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Watchmen | Themes

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Identity

As masked crime fighters, all of Watchmen's main characters have dual identities. In some cases the alter egos are the personalities each vigilante wishes they had in "real" life. Dan Dreiberg, for example, feels more confident and powerful when he's dressed as Nite Owl. When he snaps on his utility belt, he no longer worries about nuclear war or unrequited love. Rorschach, whose vigilante work often ends in violence, is better equipped to acknowledge and address the evils of society when he disappears behind his mask. As Walter Kovacs, he couldn't deal with the way he brutally murdered Gerald Grice's German Shepherd, but as Rorschach the gore doesn't bother him at all. It's a necessary means to an end.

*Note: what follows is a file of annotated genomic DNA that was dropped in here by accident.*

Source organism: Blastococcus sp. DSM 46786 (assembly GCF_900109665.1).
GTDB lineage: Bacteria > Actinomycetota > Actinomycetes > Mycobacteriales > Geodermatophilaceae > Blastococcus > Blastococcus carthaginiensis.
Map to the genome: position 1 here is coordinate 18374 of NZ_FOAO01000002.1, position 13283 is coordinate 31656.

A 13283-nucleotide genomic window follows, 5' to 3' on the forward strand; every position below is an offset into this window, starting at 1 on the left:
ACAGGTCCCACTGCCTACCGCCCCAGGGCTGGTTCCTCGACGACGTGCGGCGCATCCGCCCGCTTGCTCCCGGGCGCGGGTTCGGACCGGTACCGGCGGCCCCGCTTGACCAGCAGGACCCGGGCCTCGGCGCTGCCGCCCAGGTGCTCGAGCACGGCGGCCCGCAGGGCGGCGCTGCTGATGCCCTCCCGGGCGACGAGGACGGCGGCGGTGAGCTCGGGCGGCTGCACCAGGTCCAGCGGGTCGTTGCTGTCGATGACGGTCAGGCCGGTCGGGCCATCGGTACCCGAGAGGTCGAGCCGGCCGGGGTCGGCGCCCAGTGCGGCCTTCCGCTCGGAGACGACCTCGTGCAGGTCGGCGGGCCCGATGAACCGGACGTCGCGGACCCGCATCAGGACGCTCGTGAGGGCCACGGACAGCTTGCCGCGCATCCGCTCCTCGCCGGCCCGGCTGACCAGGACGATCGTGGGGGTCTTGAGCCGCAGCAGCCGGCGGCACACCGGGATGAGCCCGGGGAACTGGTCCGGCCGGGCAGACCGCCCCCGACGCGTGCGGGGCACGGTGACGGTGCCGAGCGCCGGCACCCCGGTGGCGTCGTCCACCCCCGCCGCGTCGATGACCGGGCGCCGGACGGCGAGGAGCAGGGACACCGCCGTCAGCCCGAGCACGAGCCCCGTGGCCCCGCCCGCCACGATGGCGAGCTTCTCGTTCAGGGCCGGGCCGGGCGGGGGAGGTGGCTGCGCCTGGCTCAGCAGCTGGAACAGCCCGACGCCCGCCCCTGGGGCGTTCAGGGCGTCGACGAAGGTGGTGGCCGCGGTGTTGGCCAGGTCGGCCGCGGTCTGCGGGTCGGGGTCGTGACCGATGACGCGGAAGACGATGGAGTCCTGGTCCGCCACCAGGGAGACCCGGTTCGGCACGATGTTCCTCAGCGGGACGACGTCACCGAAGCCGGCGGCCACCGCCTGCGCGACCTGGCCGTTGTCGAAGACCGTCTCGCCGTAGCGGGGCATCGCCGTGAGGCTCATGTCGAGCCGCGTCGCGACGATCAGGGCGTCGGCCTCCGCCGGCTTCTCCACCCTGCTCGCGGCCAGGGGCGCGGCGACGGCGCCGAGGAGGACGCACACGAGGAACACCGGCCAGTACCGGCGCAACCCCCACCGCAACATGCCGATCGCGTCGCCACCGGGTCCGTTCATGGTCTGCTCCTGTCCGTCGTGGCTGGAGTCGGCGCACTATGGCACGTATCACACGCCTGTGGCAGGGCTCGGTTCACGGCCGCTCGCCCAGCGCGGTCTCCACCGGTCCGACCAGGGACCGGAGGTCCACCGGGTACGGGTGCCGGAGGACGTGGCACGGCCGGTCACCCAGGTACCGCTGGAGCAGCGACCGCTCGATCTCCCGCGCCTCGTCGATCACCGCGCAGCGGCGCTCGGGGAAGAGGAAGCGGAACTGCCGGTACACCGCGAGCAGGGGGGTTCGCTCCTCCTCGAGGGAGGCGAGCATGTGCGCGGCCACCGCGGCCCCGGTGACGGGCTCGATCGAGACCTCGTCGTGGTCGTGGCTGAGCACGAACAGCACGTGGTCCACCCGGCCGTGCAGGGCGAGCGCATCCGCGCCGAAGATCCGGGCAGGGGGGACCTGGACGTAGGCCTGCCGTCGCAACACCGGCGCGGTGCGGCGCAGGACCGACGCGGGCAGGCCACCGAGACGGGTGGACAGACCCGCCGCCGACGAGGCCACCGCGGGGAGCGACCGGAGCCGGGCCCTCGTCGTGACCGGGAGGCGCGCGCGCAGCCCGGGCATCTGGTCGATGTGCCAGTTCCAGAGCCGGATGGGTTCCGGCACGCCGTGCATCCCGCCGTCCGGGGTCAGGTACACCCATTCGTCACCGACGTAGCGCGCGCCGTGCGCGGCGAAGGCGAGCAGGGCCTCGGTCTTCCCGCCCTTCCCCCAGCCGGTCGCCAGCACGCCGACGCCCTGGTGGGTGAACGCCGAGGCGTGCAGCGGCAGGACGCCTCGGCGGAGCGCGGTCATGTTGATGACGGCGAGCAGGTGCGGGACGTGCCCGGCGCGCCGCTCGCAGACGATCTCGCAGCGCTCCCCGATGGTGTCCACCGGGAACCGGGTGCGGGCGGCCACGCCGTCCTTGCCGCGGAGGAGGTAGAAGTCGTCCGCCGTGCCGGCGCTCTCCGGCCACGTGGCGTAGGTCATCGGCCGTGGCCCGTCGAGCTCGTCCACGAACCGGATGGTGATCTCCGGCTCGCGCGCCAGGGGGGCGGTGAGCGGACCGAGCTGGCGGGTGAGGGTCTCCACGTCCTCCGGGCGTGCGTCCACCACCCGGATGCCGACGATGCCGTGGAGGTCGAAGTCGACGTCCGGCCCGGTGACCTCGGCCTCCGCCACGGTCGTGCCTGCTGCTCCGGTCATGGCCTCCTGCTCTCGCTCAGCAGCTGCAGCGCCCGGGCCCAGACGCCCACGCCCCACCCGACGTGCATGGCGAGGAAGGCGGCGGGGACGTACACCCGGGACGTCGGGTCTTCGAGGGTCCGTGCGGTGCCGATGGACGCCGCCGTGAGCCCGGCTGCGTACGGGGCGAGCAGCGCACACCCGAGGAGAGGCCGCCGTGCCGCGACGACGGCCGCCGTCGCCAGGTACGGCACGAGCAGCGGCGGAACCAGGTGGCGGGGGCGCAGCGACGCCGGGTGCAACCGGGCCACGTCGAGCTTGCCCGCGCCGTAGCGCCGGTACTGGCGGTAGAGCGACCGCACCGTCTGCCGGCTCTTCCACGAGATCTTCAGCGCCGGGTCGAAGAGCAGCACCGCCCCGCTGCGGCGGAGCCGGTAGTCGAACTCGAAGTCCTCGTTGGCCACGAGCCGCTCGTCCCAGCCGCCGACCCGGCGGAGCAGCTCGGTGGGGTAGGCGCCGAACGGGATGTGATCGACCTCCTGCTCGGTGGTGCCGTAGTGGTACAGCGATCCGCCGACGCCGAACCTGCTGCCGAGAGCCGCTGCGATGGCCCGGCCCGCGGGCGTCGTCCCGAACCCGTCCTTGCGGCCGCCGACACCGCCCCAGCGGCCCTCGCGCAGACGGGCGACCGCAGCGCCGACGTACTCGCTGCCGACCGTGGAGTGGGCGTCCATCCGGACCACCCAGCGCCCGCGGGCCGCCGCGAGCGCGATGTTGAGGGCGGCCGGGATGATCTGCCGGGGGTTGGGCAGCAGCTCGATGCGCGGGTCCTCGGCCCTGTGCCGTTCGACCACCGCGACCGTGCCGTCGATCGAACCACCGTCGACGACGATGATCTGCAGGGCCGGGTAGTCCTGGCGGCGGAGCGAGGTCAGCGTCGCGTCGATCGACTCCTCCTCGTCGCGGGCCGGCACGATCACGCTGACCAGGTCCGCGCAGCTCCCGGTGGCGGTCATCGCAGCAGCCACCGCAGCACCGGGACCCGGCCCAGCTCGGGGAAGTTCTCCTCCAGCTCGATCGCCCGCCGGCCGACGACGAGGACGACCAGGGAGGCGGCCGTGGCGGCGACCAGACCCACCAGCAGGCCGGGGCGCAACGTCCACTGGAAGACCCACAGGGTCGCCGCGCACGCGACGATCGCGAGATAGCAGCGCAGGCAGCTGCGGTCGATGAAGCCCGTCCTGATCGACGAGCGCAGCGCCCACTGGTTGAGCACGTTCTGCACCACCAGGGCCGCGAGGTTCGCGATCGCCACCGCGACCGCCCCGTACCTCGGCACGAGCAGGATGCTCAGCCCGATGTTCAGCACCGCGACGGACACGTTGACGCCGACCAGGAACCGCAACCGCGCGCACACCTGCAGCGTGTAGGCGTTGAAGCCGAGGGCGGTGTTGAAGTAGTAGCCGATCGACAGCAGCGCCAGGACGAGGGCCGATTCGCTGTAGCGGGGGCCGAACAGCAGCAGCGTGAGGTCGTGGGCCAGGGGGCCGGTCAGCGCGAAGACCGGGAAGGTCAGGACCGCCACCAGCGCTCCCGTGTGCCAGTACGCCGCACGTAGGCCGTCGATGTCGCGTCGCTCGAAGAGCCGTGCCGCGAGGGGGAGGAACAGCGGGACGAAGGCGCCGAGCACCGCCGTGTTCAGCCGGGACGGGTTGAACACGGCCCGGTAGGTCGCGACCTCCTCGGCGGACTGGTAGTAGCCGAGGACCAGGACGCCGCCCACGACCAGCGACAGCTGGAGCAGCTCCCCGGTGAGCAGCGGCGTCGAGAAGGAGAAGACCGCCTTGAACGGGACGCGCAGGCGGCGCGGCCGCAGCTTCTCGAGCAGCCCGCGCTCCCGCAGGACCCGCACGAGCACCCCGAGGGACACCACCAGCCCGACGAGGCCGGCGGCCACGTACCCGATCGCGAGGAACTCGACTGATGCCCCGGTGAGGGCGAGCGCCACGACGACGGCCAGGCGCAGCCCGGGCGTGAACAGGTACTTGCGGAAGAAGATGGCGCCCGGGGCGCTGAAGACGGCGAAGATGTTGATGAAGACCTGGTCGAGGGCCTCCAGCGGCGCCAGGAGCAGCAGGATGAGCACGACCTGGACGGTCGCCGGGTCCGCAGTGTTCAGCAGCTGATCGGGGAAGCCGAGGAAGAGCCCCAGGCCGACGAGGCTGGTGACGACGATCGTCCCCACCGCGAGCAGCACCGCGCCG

Rorschach eventually comes to find himself identifying more with his vigilante persona than his everyday self, which is why the persona of Rorschach supersedes that of Walter Kovacs to become his primary identity. The same thing happens with Adrian Veidt. For Rorschach, leaving behind Walter Kovacs is symbolic of his decision to move past the difficulties of childhood. For Adrian, embodying the role of Ozymandias outside of work represents his belief that he is an all-powerful ruler on par with Alexander the Great and Ramses II. Both men view their "regular" personas as disguises of their true selves. These disguises of normalcy are imperative for gathering intel and, in Adrian's case, building fortunes and good will, but each man prefers to wear the personalities of their crime-fighting alter egos.